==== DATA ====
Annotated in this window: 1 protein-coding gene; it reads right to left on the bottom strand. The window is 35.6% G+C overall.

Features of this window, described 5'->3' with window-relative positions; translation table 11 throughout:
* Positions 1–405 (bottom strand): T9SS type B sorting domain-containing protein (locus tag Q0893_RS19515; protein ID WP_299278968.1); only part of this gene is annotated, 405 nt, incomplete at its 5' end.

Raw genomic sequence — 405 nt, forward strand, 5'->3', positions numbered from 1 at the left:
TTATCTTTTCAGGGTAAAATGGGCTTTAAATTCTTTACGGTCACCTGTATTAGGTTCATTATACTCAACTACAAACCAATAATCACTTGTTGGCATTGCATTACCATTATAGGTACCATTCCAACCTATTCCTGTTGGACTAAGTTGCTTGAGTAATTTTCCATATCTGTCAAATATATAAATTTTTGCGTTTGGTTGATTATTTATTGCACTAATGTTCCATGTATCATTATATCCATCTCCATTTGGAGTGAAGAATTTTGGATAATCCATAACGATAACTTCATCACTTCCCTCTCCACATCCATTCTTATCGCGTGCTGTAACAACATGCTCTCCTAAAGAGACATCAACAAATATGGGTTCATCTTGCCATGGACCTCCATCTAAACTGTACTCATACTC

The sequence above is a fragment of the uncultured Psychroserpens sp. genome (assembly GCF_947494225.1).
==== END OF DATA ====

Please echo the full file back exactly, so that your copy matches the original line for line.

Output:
Annotated in this window: 1 protein-coding gene; it reads right to left on the bottom strand. The window is 35.6% G+C overall.

Features of this window, described 5'->3' with window-relative positions; translation table 11 throughout:
* Positions 1–405 (bottom strand): T9SS type B sorting domain-containing protein (locus tag Q0893_RS19515; protein ID WP_299278968.1); only part of this gene is annotated, 405 nt, incomplete at its 5' end.

Raw genomic sequence — 405 nt, forward strand, 5'->3', positions numbered from 1 at the left:
TTATCTTTTCAGGGTAAAATGGGCTTTAAATTCTTTACGGTCACCTGTATTAGGTTCATTATACTCAACTACAAACCAATAATCACTTGTTGGCATTGCATTACCATTATAGGTACCATTCCAACCTATTCCTGTTGGACTAAGTTGCTTGAGTAATTTTCCATATCTGTCAAATATATAAATTTTTGCGTTTGGTTGATTATTTATTGCACTAATGTTCCATGTATCATTATATCCATCTCCATTTGGAGTGAAGAATTTTGGATAATCCATAACGATAACTTCATCACTTCCCTCTCCACATCCATTCTTATCGCGTGCTGTAACAACATGCTCTCCTAAAGAGACATCAACAAATATGGGTTCATCTTGCCATGGACCTCCATCTAAACTGTACTCATACTC

The sequence above is a fragment of the uncultured Psychroserpens sp. genome (assembly GCF_947494225.1).